Some kids grow up faster than others. Especially when they have no choice. The scrappers in this Martin Scorsese-produced picture, A Ciambra, about a Romani community are not averse to the occasional cigarette or plastic cup of wine. Though most films about Roma people tend to focus on travelers, the Amato family of Calabria (played by a real-life family) is pretty settled. Fourteen-year-old Pio (Pio Amato, a natural performer with a face Robert Bresson would love) is a wiry character who helps his older brother, Cosimo (Damiano Amato), to move stolen cars. He may be bad, but being bad is all he knows. He's also bright and resourceful.
When the cops haul his brother and father away, Pio becomes the sole breadwinner, since able-bodied men are the income-providers in this patriarchal society. Though his family dismisses their African neighbors as drunks, the Amatos like the grape just fine and don't think of themselves as Italian. Rather than endorsing their views, director Jonas Carpignano lets their hypocrisy speak for itself (his first feature, Mediterranea, revolved around African migrants). Pio breaks from the pack, as it were, when he joins forces with Ayiva (Mediterranea's excellent Koudous Seihon), a father trying to get home to Burkina Faso.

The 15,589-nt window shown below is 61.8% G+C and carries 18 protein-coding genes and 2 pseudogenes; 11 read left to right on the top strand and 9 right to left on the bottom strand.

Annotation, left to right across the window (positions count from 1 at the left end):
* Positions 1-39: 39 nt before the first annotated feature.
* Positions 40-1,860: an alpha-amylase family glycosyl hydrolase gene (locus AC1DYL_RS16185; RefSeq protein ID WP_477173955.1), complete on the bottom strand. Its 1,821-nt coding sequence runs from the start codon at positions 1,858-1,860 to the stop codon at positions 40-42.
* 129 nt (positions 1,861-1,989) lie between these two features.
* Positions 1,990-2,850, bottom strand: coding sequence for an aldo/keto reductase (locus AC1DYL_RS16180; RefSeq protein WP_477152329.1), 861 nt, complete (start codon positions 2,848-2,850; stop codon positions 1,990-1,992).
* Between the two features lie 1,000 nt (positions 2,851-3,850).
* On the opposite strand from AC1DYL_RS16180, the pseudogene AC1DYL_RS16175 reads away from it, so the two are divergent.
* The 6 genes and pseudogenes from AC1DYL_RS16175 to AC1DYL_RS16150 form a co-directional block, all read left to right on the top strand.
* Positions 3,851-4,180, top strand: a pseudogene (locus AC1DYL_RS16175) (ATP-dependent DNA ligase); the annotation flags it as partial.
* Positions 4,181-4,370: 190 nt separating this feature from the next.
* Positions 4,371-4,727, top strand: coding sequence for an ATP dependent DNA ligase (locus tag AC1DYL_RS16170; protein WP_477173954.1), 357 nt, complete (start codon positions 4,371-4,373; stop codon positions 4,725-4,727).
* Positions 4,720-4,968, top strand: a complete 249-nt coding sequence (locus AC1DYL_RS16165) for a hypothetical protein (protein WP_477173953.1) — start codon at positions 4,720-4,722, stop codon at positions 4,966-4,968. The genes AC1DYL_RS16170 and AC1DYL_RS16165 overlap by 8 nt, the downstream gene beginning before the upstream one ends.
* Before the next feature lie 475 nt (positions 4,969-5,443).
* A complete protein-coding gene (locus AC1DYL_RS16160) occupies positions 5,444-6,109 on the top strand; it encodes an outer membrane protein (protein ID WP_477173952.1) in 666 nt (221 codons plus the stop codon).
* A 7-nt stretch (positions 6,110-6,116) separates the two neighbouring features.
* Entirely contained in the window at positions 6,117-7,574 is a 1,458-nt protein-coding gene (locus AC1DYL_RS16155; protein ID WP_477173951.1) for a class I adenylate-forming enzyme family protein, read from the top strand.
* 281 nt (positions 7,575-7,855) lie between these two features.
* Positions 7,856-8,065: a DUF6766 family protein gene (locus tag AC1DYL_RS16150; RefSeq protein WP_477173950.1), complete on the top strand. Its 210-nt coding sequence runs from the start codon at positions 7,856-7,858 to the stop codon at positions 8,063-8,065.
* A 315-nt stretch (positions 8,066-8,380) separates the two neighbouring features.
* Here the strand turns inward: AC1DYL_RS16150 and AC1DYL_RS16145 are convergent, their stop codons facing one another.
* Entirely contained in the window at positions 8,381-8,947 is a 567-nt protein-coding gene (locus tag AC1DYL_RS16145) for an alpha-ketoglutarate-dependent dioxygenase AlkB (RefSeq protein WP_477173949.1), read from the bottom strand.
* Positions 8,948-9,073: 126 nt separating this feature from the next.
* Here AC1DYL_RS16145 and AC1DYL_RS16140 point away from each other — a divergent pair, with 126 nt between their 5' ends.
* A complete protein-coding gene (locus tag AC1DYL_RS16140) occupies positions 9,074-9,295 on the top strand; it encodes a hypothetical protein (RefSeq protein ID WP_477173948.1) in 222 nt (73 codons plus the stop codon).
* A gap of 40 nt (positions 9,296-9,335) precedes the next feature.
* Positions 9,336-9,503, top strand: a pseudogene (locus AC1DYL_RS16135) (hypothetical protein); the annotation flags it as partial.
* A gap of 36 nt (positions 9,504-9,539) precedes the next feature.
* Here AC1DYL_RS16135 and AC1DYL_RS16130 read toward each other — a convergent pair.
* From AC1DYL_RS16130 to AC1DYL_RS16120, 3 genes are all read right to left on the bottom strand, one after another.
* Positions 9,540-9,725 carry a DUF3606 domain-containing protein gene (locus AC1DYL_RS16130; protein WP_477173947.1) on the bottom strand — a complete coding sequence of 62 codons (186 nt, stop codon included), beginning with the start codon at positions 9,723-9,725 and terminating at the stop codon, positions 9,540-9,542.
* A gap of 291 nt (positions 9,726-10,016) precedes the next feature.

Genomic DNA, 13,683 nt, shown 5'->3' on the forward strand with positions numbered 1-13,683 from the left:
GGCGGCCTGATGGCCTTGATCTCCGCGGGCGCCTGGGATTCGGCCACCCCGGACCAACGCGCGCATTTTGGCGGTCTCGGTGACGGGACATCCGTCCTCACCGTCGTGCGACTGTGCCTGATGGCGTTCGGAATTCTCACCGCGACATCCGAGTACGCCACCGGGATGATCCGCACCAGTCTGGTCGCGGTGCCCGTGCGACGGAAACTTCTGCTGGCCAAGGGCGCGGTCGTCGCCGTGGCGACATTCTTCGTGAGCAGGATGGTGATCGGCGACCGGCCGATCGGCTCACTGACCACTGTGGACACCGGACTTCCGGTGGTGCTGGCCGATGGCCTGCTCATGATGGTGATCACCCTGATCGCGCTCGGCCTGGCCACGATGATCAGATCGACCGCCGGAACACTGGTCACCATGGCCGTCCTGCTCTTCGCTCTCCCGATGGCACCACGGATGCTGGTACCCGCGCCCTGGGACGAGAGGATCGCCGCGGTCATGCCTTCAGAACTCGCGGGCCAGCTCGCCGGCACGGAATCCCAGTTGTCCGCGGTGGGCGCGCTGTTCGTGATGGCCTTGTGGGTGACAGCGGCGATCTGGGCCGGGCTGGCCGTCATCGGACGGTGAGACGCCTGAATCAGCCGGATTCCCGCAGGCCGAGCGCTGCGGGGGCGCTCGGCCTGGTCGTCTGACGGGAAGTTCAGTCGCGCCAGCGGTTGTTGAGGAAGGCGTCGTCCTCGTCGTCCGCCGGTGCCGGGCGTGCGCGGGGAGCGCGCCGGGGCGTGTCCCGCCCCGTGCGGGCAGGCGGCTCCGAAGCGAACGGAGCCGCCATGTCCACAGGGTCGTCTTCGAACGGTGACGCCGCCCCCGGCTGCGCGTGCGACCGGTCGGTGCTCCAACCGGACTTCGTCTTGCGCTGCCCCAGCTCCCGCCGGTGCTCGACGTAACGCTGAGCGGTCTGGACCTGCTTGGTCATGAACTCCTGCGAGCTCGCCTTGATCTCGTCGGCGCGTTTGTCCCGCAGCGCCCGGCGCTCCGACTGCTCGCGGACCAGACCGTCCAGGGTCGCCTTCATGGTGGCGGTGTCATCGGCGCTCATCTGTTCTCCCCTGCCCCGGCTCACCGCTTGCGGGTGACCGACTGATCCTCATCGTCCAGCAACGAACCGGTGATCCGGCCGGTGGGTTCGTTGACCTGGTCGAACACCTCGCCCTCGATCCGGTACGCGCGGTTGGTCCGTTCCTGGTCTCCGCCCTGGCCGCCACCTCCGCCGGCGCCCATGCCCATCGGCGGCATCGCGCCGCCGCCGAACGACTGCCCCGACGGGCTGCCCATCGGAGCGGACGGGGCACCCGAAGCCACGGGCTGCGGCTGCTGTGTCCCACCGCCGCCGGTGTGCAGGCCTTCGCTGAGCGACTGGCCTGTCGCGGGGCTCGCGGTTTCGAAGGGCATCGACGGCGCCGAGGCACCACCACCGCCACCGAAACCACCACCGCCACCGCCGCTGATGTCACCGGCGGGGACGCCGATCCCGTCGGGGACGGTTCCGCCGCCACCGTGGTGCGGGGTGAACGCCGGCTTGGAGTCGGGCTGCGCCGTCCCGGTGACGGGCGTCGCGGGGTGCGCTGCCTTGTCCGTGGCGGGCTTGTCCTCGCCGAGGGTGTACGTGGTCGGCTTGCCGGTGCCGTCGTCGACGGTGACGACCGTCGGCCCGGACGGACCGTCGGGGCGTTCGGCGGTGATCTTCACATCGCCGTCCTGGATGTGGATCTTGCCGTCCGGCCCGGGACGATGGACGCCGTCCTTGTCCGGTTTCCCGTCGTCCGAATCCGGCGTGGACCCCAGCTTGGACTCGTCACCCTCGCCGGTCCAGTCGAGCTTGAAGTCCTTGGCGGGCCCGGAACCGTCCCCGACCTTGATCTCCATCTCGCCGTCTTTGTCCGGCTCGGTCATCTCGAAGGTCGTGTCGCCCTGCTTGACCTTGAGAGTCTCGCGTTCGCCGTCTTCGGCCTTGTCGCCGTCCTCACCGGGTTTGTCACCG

When things get really rough, though, Pio has to choose between Cosimo and Ayiva. If the ending, which recalls Luc and Jean-Pierre Dardennes' wrenching La Promesse, is overly schematic, Carpignano's sympathetic lead imbues the scenario with genuine intrigue.
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